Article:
Topics: Brandeis, Metropolitan Museum of Art, American Alliance of Museums, Rose Art Museum, Association of Art Museum Directors, International Council of Museums, Museum of Fine Arts Boston, AAMD, Berkshire Museum, North Adams, Mass MoCA, COVID19, Board of Regents, Brian Allen, CARES Act, Financial Accounting Standards Board, Clark Art Institute, National Review
There has been some renewed interest in the case a decade or so ago involving a claim by the heir of Oskar Reichel’s family to a painting in the Museum of Fine Arts Boston: Two Nudes (Lovers) by Oskar Kokoschka. In response I’ve decided to post an excerpt from my book A Tragic Fate—Law and Ethics in the Battle Over Nazi-Looted Art (ABA, 2017).
It has been suggested that the MFA somehow concealed its rationale or the documentary evidence on the basis of which it concluded that the painting should not be restituted. That is simply not so, however. The MFA’s now-curator of provenance, Dr. Victoria S. Reed, authored and the MFA filed an exhaustive report of the museum’s research into the case, accompanied by primary source documents. Whether one agrees or disagrees with its conclusions, the report has been publicly available for more than eleven years. It’s no secret that I have been complimentary of the MFA’s provenance research and transparency in the case—and I don’t think anyone would accuse me of being unsympathetic to claimants generally.
The key reasons for the MFA’s conclusions that the painting had not been sold under duress included the fact that Oskar Reichel’s sons pursued restitution claims vigorously (and successfully) for both real and personal property, including paintings. They never identified this painting in their claims to looted property, however. In addition, the MFA found—and filed publicly—correspondence from Oskar’s last surviving son Raimund from 1982 that explained that the MFA painting was among those that Oskar had given to Otto Kallir to sell in the USA:
Exhibit 65 to Dr. Reed’s Report
The MFA drew the conclusion, to which there was no specific evidence to the contrary, that this was in contrast to the property that had been taken from Oskar. This is in the context of the general presumption of invalidity for transactions between 1933 and 1945 involving persecuted groups.
I have been very critical of museums that I believe have not adhered to the spirit of the Association of Art Museum Directors’ guidance on Nazi-looted art claims where I think it is appropriate. But in my opinion—and that’s all it is, my opinion—the MFA is an example of a museum worthy of praise for following those principles of research and transparency (and not only with regard to Nazi-spoliation, but its collection generally).
Please do note that some of the analysis of the applicable statute of limitations has been superseded by the 2016 Holocaust Expropriated Art Recovery Act (HEAR Act), but the case went to a final judgment before that law was passed and was thus not affected by it.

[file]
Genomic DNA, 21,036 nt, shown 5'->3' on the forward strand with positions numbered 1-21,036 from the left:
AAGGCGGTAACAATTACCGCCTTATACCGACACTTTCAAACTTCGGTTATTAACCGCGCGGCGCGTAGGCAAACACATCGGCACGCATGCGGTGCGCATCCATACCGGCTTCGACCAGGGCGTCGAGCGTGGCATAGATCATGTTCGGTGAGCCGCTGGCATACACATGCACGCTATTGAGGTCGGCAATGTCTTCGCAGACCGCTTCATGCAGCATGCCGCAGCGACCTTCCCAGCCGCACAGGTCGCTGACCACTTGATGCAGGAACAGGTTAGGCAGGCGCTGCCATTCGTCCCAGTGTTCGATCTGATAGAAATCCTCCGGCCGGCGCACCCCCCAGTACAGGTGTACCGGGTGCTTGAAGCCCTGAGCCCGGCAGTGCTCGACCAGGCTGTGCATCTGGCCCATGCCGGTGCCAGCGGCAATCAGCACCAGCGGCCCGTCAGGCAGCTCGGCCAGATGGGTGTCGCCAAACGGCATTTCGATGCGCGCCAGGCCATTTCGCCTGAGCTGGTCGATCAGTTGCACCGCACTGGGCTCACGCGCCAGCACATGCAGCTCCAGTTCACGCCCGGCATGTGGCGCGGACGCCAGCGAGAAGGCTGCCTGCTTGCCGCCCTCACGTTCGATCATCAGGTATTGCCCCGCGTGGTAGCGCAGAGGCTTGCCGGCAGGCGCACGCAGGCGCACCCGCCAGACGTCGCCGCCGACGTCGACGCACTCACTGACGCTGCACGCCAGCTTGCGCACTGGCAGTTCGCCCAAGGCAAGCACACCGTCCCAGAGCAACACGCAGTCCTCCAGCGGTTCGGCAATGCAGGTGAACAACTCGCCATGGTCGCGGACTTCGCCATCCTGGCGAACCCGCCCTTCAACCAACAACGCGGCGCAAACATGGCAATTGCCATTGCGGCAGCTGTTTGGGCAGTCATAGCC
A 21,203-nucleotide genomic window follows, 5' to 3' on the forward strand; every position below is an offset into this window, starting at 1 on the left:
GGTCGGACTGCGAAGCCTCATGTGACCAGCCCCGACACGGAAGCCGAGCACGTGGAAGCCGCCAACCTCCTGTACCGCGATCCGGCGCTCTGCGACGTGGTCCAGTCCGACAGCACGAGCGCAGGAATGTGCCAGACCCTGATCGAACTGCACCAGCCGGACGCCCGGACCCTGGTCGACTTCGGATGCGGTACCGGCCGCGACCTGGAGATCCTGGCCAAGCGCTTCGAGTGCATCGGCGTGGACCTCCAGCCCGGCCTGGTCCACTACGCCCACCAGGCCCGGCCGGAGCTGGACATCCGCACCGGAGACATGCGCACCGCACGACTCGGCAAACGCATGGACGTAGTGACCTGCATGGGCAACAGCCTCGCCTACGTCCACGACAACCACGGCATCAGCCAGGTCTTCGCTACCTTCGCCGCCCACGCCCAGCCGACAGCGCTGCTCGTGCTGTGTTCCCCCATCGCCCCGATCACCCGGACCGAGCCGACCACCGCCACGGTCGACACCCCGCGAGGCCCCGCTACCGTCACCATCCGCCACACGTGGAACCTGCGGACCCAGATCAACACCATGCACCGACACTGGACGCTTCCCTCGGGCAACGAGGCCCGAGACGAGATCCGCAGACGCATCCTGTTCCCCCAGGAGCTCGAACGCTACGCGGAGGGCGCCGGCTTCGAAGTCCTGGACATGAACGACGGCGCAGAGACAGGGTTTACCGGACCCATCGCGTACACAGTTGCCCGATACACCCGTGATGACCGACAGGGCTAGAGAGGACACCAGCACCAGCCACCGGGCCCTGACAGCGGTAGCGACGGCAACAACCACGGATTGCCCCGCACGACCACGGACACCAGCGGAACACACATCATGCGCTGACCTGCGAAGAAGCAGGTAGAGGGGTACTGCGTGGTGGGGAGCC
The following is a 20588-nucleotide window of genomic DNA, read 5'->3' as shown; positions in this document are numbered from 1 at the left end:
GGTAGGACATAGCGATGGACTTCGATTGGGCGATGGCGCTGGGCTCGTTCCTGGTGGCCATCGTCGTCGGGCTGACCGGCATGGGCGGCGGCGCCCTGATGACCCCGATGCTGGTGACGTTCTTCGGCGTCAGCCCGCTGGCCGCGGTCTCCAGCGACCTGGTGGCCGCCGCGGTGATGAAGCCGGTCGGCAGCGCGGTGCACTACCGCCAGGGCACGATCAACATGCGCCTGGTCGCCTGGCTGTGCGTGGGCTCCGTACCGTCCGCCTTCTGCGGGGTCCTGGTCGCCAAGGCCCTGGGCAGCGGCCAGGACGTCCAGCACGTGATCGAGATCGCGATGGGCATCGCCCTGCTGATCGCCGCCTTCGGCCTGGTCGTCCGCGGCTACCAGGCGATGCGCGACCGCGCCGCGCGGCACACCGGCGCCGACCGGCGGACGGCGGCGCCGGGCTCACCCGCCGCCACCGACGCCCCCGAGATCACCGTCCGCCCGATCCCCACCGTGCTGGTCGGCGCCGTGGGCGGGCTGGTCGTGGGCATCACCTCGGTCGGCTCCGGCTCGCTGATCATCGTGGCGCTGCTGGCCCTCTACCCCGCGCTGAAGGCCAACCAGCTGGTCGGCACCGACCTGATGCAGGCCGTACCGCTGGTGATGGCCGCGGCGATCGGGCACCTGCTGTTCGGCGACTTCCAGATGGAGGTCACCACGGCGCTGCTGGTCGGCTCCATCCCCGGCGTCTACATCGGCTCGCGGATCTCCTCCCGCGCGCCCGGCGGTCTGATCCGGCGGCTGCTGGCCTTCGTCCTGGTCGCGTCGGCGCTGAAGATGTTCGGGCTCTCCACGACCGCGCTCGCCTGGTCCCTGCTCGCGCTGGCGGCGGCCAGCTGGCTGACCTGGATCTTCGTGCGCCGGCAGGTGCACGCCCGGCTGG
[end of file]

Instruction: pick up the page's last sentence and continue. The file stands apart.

I urge you to consider the case with an open mind and reach your own conclusions. I have done my best to explain my thinking, which you may judge for yourself. The press coverage at the time was very critical (some of which resonated for me until I reviewed the case in detail), which in hindsight is probably attributable in part to the fact that I don’t recall any contemporary coverage that addressed specifically the actual research that the MFA did and made public.
The following is re-published with the permission of the author, and may not be copied, reproduced, or republished in any fashion without express written permission of the author, whom you may contact using the links on this page. A Tragic Fate—Law and Ethics in the Battle Over Nazi-Looted Art © Nicholas M. O'Donnell (2017) is available in hardcover and Kindle editions on Amazon.com. I hope you find it informative and thought provoking.
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Topics: Galerie St. Etienne, Nazi-looted art, Association of Art Museum Directors, Claudia Seger-Thomschitz, Oskar Kokoschka, Museum of Fine Arts Boston, Holocaust Expropriated Art Recovery Act, HEAR Act, A Tragic Fate, Two Nudes (Lovers), Oskar Reichel, Otto Kallir, Victoria S. Reed, Otto Nierenstein
Two wonderful museums recently announced plans to sell major works of art. In one case, some 40 paintings, American masterpieces among them, will be sold at auction. In another, more than 400 photographs will also be sold. The former case has prompted a nationwide outcry, the latter…effectively nothing. The differences and similarities between the two underscore the aspirational rules that govern what is known as “deaccessioning,” but also remind us that principles and the goals they are meant to reach are not always the same thing.
Topics: Metropolitan Museum of Art, Delaware Museum of Art, American Alliance of Museums, Lee Rosenbaum, MoMA, Deaccessioning, AAM, Norman Rockwell, Association of Art Museum Directors, Alexander Calder, Museum of Fine Arts Boston, AAMD, Pennsylvania Academy of Fine Arts, Pittsfield, General Electric, Waconah Park, Berkshire Museum, Housatonic, Lake Onota, Frederic Church, Albert Bierstadt, Zenas Crane, Williamstown, Lenox, North Adams, Mass MoCA, Felix Salmon